- The Washington Times - Tuesday, May 24, 2005

The gap between the NFL’s high- and low-revenue clubs has been a growing concern within the league in recent months.

Yesterday’s owners meetings in Washington suggested the divide has narrowed.

Two months ago, Pittsburgh owner Dan Rooney wondered when his high-revenue counterparts would “get some brains.” Yesterday, high-revenue owners Bob McNair (Houston) and Bob Kraft (New England) agreed with low-revenue owners Lamar Hunt (Kansas City) and Tom Benson (New Orleans) about the principles of revenue sharing. That’s the precursor for negotiations with the players association to extend the collective bargaining agreement for a fifth time since its 1993 implementation.

“The key is that everyone has the financial resources to remain competitive,” McNair said. “The question is how do you determine one’s competitiveness? When you subtract from their income what it costs to service their debt, the difference between the high-revenue teams and the low-revenue teams is not that [large].”

Hunt is optimistic an agreement will be reached “in due time” — perhaps before the scheduled expiration of the salary cap in February 2007.

“When you have 32 independent people all looking after No. 1 first … you’re going to have a few obstacles, [but] we realize we need the other 31 clubs,” Benson said.

While the finance committee is unanimously in favor of the proposed sale of the Minnesota Vikings to New Jersey shopping mall magnate Zygmunt Wilf, minor issues between Wilf and current owner Red McCombs remain unresolved. Until they are, the owners won’t vote. Approval likely would occur electronically in the near future.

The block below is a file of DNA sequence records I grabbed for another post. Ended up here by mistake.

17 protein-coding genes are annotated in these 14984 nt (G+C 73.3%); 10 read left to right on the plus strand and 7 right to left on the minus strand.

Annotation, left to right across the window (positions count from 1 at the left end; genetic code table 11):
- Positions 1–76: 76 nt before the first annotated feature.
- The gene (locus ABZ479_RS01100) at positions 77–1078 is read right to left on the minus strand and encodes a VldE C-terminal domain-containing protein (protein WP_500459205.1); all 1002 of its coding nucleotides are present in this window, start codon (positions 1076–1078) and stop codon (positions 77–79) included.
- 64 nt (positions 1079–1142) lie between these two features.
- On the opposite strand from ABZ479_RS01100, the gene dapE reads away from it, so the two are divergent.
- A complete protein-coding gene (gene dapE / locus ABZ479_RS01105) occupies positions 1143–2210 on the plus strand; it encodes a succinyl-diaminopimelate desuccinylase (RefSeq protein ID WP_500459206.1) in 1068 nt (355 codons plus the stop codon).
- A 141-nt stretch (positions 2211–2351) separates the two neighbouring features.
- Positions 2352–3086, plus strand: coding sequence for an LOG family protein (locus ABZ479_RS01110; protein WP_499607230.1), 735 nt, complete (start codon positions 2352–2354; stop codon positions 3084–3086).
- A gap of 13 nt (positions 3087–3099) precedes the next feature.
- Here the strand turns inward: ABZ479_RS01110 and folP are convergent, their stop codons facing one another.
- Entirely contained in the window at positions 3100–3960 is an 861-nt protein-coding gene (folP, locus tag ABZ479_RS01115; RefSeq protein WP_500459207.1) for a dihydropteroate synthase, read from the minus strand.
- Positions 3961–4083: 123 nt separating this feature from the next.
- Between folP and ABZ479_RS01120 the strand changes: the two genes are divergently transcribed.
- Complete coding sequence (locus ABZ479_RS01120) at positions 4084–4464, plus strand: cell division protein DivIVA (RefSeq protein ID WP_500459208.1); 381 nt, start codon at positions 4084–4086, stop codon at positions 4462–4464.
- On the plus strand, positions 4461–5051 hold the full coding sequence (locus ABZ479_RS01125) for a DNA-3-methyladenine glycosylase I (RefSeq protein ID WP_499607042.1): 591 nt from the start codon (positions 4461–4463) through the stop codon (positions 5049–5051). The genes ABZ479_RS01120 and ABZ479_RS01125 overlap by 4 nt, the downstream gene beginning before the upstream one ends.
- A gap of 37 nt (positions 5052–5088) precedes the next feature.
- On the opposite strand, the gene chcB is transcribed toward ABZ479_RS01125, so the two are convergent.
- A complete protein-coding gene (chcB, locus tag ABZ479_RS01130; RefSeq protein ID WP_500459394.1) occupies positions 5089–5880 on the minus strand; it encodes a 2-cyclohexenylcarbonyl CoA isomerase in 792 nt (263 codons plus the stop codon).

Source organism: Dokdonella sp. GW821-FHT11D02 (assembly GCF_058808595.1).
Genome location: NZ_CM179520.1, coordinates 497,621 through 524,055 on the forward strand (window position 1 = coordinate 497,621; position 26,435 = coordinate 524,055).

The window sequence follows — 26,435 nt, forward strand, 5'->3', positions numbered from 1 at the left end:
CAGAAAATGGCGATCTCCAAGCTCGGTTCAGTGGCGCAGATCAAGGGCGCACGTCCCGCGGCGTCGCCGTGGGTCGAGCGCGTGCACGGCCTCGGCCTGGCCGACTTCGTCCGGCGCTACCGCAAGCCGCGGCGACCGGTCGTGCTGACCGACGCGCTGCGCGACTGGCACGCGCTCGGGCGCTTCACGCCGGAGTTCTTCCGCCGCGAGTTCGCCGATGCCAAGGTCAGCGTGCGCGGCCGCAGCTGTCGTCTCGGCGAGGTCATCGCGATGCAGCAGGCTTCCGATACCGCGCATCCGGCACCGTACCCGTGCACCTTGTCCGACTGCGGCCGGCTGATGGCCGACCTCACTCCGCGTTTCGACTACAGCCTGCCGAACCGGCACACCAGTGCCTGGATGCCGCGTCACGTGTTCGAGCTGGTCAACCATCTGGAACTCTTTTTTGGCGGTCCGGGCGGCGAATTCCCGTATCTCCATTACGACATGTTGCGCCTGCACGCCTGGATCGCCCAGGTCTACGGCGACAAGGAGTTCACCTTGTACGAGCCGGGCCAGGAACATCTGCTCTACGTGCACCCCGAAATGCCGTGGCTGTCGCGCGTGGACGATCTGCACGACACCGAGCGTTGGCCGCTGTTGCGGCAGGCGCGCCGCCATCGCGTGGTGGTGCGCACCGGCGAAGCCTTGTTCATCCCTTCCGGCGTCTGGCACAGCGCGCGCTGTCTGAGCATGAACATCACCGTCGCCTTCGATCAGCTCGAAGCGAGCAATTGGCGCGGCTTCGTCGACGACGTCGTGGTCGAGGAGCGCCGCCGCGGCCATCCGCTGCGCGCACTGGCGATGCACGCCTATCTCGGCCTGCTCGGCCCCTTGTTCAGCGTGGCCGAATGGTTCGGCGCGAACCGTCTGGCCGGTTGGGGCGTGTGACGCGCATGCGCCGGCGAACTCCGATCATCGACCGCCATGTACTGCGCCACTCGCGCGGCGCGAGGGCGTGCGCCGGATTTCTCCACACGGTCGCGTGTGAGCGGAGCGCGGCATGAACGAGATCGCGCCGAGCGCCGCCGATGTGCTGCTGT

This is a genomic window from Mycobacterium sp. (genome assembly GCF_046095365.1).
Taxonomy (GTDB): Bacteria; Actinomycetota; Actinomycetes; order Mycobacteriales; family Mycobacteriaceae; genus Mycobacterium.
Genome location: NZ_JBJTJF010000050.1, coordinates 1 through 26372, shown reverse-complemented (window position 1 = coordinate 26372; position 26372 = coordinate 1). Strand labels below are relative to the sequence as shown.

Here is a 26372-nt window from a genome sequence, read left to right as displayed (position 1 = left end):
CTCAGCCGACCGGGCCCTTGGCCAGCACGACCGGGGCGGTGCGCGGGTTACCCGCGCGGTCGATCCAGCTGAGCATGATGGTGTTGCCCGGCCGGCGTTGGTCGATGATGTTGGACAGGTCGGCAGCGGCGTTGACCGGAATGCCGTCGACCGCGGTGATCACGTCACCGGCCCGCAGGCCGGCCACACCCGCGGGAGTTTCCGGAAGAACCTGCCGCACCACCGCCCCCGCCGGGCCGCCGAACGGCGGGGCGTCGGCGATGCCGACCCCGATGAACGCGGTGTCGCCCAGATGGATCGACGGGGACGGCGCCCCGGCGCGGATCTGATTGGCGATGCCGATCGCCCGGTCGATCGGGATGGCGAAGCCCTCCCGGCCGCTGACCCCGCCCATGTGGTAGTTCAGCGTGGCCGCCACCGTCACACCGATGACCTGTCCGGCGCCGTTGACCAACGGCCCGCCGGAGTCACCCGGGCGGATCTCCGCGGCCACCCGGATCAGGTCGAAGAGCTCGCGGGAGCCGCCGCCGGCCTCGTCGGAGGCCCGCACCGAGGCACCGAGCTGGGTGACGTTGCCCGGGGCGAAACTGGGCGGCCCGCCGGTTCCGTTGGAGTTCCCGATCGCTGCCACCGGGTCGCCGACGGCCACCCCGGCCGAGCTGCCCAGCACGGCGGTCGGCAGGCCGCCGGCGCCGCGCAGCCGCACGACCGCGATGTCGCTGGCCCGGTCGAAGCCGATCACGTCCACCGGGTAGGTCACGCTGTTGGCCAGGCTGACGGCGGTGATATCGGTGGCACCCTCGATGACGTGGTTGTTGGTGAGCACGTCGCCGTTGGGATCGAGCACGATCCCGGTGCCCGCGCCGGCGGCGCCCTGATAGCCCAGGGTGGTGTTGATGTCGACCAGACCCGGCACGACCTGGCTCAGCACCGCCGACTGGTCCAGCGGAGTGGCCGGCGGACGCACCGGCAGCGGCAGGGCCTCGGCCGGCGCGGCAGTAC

“We’ve got some outstanding people coming into the league,” Benson said of Wilf and minority partner Reggie Fowler. “It’s just a matter of getting all the paperwork done.”

Benson, locked in a contentious struggle with Louisiana officials about renovating the 30-year-old Superdome, and Hunt both said progress was being made toward filling the NFL’s decade-long void in Los Angeles. However, Benson said his Saints won’t be the team to do so.

“I said we weren’t going to move,” Benson said. “There are a lot of offers out there, but I’m not going to sell the club. I don’t care if they offer me $6 billion. We’re not doing anything until after the Super Bowl. [Then] we’ll take a look and see what we can do to work on this thing. I don’t want to leave New Orleans, and the people don’t want us to leave New Orleans, the majority of them anyway.”

The only decision made yesterday was a 27-5 vote to penalize “horse-collar” tackles in which players are taken down from behind by the neck or the jersey in the open field. Offenders also could be fined because those tackles often cause serious injuries.

The only other vote likely to happen before the two-day meeting concludes today will be the awarding of the February 2009 Super Bowl to Atlanta, Houston, Miami or Tampa Bay. With Miami already set to play host to the Super Bowl in 2007, Atlanta (2000) will have gone the longest of the four candidates without a title game. Tampa last had a Super Bowl in 2001, Houston in 2004.

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